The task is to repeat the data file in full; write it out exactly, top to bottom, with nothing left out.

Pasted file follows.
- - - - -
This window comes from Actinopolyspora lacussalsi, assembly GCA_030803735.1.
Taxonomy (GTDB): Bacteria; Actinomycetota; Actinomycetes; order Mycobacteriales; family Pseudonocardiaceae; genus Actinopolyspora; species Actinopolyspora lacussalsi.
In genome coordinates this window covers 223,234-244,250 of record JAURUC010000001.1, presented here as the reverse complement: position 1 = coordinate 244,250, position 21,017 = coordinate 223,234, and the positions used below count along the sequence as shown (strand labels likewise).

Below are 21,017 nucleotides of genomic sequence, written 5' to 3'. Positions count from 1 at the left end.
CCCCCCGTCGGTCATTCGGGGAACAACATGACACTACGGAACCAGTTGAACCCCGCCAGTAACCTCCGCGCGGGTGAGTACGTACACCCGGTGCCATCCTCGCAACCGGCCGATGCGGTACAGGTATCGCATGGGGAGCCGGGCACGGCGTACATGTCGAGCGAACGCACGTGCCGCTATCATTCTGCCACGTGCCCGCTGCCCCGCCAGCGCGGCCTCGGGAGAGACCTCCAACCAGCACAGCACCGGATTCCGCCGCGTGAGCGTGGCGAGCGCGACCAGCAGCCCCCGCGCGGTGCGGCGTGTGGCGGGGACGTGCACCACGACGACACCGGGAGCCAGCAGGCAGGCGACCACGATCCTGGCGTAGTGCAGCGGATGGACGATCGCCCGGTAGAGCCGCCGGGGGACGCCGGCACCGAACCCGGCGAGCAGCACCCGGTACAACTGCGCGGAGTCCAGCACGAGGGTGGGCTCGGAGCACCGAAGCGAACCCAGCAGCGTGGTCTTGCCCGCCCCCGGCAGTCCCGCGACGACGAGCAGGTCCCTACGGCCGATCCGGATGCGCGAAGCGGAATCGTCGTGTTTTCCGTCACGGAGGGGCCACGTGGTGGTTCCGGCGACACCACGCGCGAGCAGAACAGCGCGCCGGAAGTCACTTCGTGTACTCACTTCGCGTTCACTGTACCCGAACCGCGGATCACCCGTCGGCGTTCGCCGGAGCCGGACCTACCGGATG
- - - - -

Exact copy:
This window comes from Actinopolyspora lacussalsi, assembly GCA_030803735.1.
Taxonomy (GTDB): Bacteria; Actinomycetota; Actinomycetes; order Mycobacteriales; family Pseudonocardiaceae; genus Actinopolyspora; species Actinopolyspora lacussalsi.
In genome coordinates this window covers 223,234-244,250 of record JAURUC010000001.1, presented here as the reverse complement: position 1 = coordinate 244,250, position 21,017 = coordinate 223,234, and the positions used below count along the sequence as shown (strand labels likewise).

Below are 21,017 nucleotides of genomic sequence, written 5' to 3'. Positions count from 1 at the left end.
CCCCCCGTCGGTCATTCGGGGAACAACATGACACTACGGAACCAGTTGAACCCCGCCAGTAACCTCCGCGCGGGTGAGTACGTACACCCGGTGCCATCCTCGCAACCGGCCGATGCGGTACAGGTATCGCATGGGGAGCCGGGCACGGCGTACATGTCGAGCGAACGCACGTGCCGCTATCATTCTGCCACGTGCCCGCTGCCCCGCCAGCGCGGCCTCGGGAGAGACCTCCAACCAGCACAGCACCGGATTCCGCCGCGTGAGCGTGGCGAGCGCGACCAGCAGCCCCCGCGCGGTGCGGCGTGTGGCGGGGACGTGCACCACGACGACACCGGGAGCCAGCAGGCAGGCGACCACGATCCTGGCGTAGTGCAGCGGATGGACGATCGCCCGGTAGAGCCGCCGGGGGACGCCGGCACCGAACCCGGCGAGCAGCACCCGGTACAACTGCGCGGAGTCCAGCACGAGGGTGGGCTCGGAGCACCGAAGCGAACCCAGCAGCGTGGTCTTGCCCGCCCCCGGCAGTCCCGCGACGACGAGCAGGTCCCTACGGCCGATCCGGATGCGCGAAGCGGAATCGTCGTGTTTTCCGTCACGGAGGGGCCACGTGGTGGTTCCGGCGACACCACGCGCGAGCAGAACAGCGCGCCGGAAGTCACTTCGTGTACTCACTTCGCGTTCACTGTACCCGAACCGCGGATCACCCGTCGGCGTTCGCCGGAGCCGGACCTACCGGATG